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A U.S. weather satellite captured a stunning view of Monday morning's solar eclipse.

Only parts of far South America saw the moon's shadow as it eclipsed the sun. But a NOAA weather satellite caught images of the Earth as it happened, showcasing a beautiful and rare vantage point.

Today's total SolarEclipse was the only total solar eclipse of the year. Although it was mainly visible from Earth in parts of South America, #GOESEast had a perfect view of the moon's shadow moving across the Earth.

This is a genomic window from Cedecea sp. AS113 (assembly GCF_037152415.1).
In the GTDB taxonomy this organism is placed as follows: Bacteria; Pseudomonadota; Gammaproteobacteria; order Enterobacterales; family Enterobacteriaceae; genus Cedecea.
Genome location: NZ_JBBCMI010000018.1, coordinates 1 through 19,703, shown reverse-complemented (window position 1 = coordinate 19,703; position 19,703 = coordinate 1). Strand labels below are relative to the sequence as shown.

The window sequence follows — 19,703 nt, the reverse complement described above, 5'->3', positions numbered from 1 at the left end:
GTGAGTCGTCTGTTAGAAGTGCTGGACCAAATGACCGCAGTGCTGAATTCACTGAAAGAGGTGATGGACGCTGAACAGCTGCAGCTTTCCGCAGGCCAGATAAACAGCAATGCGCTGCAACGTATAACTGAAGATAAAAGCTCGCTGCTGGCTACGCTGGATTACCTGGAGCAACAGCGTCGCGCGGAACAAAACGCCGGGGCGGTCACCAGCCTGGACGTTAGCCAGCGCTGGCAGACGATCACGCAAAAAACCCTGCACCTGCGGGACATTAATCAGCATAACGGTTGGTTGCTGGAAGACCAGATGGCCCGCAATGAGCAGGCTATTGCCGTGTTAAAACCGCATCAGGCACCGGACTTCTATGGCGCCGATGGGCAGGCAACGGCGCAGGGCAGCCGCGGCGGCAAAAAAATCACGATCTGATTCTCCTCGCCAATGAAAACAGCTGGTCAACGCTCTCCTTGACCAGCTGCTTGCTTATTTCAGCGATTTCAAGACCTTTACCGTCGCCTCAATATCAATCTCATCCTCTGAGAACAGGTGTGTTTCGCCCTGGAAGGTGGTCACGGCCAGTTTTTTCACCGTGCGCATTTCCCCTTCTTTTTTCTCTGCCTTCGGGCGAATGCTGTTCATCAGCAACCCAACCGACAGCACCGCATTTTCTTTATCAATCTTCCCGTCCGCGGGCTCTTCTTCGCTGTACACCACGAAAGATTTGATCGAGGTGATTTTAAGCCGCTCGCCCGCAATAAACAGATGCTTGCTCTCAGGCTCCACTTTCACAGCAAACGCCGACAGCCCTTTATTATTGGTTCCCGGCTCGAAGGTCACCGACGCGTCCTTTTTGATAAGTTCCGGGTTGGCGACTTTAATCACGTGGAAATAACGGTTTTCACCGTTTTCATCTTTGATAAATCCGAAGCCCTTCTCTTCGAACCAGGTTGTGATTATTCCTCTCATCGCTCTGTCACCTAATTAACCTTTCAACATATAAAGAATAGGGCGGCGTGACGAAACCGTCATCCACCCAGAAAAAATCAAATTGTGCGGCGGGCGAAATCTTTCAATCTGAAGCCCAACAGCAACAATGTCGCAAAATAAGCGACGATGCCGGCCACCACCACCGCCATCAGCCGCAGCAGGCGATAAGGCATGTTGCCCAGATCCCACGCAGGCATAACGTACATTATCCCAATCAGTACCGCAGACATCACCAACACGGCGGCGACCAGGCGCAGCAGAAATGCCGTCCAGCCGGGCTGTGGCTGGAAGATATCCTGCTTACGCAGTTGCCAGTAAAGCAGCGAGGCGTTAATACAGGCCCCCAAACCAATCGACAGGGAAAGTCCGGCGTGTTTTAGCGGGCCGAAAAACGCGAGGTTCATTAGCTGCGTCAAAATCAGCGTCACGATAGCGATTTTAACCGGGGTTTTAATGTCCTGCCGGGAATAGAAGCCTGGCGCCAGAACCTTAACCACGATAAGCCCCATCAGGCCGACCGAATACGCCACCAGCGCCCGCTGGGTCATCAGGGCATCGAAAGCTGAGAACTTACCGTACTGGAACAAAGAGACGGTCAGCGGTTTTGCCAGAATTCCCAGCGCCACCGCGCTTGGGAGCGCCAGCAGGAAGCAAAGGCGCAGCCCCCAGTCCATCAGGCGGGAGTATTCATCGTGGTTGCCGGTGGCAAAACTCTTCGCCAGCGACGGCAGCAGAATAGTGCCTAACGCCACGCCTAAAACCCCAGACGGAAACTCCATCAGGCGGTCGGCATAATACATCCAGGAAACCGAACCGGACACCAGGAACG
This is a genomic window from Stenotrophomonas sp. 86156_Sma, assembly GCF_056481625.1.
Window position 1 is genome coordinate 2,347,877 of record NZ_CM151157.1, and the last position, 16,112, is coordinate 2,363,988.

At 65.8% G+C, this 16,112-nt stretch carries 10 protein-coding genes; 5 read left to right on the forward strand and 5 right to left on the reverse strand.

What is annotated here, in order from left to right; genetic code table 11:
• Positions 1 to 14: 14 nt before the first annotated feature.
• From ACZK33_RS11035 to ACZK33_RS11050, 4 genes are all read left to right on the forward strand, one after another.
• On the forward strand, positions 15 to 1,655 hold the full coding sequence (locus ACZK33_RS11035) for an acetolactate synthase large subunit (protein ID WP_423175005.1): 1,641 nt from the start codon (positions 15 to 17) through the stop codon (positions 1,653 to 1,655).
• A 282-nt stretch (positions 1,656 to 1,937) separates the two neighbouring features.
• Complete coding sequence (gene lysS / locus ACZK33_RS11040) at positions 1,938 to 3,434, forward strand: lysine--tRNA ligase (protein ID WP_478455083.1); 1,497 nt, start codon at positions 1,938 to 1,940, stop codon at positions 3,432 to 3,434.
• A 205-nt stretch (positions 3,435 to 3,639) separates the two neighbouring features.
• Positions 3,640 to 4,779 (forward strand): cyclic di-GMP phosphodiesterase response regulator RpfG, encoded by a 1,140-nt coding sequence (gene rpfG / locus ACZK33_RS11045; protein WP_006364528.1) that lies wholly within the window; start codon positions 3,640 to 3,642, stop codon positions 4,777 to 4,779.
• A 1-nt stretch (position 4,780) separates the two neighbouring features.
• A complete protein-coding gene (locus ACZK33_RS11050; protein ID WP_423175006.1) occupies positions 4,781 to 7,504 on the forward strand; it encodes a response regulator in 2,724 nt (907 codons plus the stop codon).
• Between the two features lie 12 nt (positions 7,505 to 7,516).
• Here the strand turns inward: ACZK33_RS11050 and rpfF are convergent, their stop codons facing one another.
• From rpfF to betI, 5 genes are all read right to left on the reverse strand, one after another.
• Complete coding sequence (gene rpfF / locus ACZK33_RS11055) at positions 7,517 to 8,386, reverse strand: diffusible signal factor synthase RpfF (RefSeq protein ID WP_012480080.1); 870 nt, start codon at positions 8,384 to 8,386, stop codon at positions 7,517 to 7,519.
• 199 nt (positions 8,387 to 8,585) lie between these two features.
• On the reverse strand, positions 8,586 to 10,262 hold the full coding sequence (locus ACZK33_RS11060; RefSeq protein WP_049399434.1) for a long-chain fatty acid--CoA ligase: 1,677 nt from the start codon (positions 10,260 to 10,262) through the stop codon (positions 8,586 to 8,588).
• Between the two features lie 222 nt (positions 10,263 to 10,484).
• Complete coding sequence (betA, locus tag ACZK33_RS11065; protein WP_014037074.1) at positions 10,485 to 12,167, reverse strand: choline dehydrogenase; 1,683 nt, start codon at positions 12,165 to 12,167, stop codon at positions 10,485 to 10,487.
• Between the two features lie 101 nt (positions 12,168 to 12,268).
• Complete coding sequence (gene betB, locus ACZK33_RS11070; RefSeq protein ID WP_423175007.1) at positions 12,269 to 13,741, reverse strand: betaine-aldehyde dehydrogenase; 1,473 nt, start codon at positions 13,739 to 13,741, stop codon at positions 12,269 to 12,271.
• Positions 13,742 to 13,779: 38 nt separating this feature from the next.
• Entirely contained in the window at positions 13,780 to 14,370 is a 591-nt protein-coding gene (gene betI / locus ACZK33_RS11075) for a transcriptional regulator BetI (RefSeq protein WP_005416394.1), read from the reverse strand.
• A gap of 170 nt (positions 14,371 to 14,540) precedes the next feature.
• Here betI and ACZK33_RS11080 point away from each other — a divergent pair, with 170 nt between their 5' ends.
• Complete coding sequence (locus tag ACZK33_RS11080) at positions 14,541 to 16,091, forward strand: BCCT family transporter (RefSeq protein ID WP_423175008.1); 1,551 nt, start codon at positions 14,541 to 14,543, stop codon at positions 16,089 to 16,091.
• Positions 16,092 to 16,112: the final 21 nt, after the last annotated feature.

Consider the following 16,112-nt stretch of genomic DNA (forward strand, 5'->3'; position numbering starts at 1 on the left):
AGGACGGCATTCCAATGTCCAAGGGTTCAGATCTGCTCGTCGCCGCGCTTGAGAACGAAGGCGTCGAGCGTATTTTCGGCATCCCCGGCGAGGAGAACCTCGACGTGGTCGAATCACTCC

It was the year's last eclipse (and only total solar eclipse), according to Chelsea Gohd of Space.com.

It's been a month for space news. Weeks ago, NASA released the first "sound" recorded by a space craft in flight, Chron's Sonia Ramirez reported.

There was also another lunar eclipse over the United States and an impressive passing of the International Space Station over Houston earlier this month.

On Dec. 21, you can look to the skies again to see Jupiter and Saturn passing over each other to form the ultra-rare "double planet."

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